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          TOY REVIEW

Name: W.A.R.S. (Wicked Attack Recon Sportscar -- sold in 2-pack with Crosswise)
Allegiance: Autobot
Function: N/A (although his name sounds more like his function)
Vehicular Mode: NASCAR stock car
W.A.R.S. (shown right in the picture above) is basically the same toy as Wars, which was released as one of the "Spy Changers" in Transformers Car Robot. X-Car itself was a repaint of the Generation 2 Go-Bot Gearhead/Soundwave mould. The Go-Bots were designed to fit onto Hot Wheels(tm) race tracks at the time.


Length: 7.5cm
W.A.R.S. is primarily metallic red with some yellow stripes along the spoiler, undersides of the doors and mufflers. The front bumper bar and headlights are silver. There are also silver "splash" decos located on the bonnet and sides of the car.
The bonnet has the Japanese kanji "sen" written on it (which means "war") and the English word "WARS" is written in red on both sides. The wheels are black with gold hubcaps. The windows are metallic sky blue with three silver bars on the front window and a grill cage moulded on the left window. There is also a factory-applied Autobot insignia decal on the roof. Some robot kibble is visible from the underside, particularly the lower legs -- but not many people are too concerned about visible robot kibble from the underside of a car. The mufflers are actually the robot feet, but I do like how they've moulded them to look like mufflers. They're not very convincingly realistic looking mufflers, but it was a nice attempt.

Gimmick: As a "Go-Bot," the toy has free spinning axles, which gives it a greater ability to conserve momentum compared to almost any other wheeled Transformer (which usually just have their wheels sitting on pins). This means that with nothing more than a simple nudge, the toy actually travels along pretty far, particulary on smooth, flat surfaces.


There are no instructions on the packaging. There are no tech specs either. Nor is there any artwork. Boo.
Fortunately, W.A.R.S. is stupendously easy to transform (unless you're not a Transformer fan). Simply pull out the rear section to form robot legs. Pull doors out to the sides to reveal robot arms. Flip down bonnet to form robot breast chest and reveal robot head.


Height: 6.5cm
The same colours from the vehicular mode are carried over to the robot mode. More yellow and black features are introduced in the lower legs (which are yellow) and the face and parts of the torso (which are black). The face is completely silver. In robot mode, W.A.R.S. features an underwhelming two points of articulation -- the arms move up and down at the shoulders. Yawn.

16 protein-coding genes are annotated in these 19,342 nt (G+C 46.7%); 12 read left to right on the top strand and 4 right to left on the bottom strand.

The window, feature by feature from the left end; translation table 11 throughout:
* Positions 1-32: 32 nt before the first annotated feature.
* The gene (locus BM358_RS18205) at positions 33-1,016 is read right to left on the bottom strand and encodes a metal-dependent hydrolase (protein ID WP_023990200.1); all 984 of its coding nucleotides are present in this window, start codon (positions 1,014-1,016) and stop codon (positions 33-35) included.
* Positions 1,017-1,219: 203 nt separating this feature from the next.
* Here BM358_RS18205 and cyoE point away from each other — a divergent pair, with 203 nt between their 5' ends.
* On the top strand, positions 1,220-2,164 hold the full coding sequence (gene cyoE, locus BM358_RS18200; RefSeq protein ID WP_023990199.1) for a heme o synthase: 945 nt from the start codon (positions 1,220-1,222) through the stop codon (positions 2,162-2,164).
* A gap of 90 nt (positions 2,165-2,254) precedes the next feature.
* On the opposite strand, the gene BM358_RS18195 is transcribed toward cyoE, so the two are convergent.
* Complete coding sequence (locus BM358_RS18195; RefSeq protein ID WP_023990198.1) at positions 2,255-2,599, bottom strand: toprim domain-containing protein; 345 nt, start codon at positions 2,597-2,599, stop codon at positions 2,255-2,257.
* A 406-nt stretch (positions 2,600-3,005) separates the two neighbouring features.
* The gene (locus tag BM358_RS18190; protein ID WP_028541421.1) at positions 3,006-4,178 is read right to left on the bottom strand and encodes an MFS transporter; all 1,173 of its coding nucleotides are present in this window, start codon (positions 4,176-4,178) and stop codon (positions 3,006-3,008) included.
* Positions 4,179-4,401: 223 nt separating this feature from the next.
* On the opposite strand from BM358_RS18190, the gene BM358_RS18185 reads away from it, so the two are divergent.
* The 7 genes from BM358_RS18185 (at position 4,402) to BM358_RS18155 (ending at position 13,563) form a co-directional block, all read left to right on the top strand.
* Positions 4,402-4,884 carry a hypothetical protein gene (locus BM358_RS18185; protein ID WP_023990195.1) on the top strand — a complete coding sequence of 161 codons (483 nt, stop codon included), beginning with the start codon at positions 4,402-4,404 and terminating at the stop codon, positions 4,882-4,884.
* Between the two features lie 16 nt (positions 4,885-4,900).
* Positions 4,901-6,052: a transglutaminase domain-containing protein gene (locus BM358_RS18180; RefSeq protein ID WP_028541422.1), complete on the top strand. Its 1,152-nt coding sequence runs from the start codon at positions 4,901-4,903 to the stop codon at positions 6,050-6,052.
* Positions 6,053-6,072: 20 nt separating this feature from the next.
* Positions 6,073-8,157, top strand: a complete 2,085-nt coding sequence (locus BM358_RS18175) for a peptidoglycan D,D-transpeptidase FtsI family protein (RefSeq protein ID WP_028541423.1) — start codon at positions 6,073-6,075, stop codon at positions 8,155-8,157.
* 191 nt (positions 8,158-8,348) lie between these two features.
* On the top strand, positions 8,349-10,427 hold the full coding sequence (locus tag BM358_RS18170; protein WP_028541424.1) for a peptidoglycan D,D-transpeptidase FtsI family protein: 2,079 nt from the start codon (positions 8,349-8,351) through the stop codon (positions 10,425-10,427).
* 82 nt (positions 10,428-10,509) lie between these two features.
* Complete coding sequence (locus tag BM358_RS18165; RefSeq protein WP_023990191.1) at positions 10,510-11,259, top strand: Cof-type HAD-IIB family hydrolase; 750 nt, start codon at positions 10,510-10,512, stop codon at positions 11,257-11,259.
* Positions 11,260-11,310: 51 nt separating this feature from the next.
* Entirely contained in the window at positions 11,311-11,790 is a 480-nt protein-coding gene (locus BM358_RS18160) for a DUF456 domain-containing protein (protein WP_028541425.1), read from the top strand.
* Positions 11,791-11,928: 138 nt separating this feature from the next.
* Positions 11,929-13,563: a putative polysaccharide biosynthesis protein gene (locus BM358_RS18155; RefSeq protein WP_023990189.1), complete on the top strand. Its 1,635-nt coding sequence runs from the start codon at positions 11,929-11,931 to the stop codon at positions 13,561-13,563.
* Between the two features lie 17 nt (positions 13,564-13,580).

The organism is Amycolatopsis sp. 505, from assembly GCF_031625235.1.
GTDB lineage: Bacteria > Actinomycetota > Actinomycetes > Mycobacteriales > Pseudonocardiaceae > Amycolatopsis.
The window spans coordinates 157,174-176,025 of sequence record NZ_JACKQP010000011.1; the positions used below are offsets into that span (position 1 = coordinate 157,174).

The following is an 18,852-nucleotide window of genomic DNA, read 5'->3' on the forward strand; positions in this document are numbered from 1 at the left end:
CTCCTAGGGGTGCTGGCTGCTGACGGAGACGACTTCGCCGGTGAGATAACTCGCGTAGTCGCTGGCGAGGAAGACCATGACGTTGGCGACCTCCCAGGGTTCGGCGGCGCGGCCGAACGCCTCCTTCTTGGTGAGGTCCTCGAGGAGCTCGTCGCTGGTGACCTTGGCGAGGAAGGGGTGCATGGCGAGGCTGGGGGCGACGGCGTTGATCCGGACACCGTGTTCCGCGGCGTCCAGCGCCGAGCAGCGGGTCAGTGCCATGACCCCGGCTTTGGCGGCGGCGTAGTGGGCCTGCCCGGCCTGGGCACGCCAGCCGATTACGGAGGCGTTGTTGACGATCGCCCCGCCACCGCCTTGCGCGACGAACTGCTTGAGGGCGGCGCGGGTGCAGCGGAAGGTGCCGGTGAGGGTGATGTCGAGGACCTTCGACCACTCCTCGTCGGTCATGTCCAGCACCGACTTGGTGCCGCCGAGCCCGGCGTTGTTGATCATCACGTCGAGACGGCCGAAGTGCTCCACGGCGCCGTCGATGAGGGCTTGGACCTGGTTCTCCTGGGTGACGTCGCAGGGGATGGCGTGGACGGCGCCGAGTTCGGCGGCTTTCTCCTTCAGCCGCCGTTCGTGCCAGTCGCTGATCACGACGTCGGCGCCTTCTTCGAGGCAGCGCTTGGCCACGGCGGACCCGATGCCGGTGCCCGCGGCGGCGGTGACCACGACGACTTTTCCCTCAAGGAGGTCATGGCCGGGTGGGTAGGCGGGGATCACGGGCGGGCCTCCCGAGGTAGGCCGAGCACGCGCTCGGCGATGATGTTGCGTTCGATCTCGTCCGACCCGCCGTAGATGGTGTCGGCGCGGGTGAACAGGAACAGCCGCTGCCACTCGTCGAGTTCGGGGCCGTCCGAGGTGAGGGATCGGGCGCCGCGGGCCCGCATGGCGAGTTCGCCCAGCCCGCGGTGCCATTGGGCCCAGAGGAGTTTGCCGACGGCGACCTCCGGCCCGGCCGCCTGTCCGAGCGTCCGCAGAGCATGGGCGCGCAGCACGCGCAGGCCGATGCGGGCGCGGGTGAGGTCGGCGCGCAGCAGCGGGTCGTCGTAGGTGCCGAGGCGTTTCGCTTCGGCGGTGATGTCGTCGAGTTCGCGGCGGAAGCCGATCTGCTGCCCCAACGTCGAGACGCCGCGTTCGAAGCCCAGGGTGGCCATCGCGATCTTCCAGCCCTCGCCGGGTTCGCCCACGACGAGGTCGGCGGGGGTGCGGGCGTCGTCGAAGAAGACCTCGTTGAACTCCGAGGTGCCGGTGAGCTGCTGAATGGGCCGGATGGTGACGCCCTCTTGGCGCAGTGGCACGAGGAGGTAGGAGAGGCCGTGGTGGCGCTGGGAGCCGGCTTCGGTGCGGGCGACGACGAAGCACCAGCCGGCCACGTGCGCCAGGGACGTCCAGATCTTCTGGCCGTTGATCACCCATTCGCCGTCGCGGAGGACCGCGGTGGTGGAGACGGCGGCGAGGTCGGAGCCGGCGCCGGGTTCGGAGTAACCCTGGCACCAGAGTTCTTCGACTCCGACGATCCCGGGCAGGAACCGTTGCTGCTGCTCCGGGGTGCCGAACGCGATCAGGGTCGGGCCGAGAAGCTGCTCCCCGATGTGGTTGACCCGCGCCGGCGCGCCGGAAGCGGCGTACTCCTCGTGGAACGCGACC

The toy also has a huge chest. So big that W.A.R.S. cannot even reach past his own chest!! Due to the chunky nature of his vehicular mode, he also has a very chunky chest, which is a common problem among all the Basic Autobots, but W.A.R.S. (and Ironhide) take it to the extreme. This is because the chest holds an axle, so do the legs. Consequently, it is simply not possible to really do anything with these parts of the toy, this is why the legs cannot be separated (hence restricting any leg articulation in the toy). Thanks to the transparent nature of this toy, if you look at W.A.R.S.' lower legs, you can see a silver axle bar going right across both legs and joining both wheels. This axle does not exist on almost every other Transformer -- and on those which do also feature axles (Throttlebots, Jumpstarters, Battlechargers et al), they too also feature extremely limited articulation in robot mode.

Toys like Throttlebots etc. have axles but they are not free-spinning axles. These toys are motorised, which means that the axles' motion is restricted by the gears of the toy's wind-up engine. Throttlebots require the user to pull the toy pack to build torque, which it then quickly releases. Although the original G2 Go-Bots were initially designed for the user to launch the toy with a Hot Wheels tracks launcher, simply pushing the toy sends it quite far. Although without any mechanical means to launch the toy, it simply doesn't go quite as fast or as far as a Throttlebot or as a launcher-propelled Go-Bot.

W.A.R.S. also comes with a transparent gun which can be placed in either fist.


W.A.R.S. features a few differences compared to his Japanese Car Robot counterpart, Wars.
Wars had no yellow stripes or Autobot insignia decal on the roof. However, all the Car Robot Spychangers did come with a patch of heat sensitive paint, which would reveal a Cybertron (Autobot) insignia when heat was applied to it. Wars' left window featured this heat-sensitive paint. Crosswise's does not.
Furthermore, Wars had black windows whereas W.A.R.S. has metallic blue ones.
It is interesting to see that they kept the "sen" kanji -- most likely because he features this character in the TV show.


Although not a terribly fun toy in robot mode due to it's lack of articulation, this toy is actually more fun in car mode than it is in robot mode. The free-spinning axles means that the toy can maintain a certain velocity for a more extended period of time compared to most other Transformers. Give someone like Side Burn a shove in car mode, and he'll most likely just slide about halfway past your keyboard. Give W.A.R.S. a nudge and he'll easily traverse the length of your desk.

It's also a fun and simple way to demonstrate conservation of momentum, for you physics buffs. Sure, you could do the same thing with a Matchbox car, but Matchbox cars don't transform into gun-toting arse-kicking robots. :-)

Overall, it's a neat figure to pick up if you missed out on getting last year's Wars (or X-Car)-- but if you already have X-Car and Wars, then I don't really see any point in picking this figure up.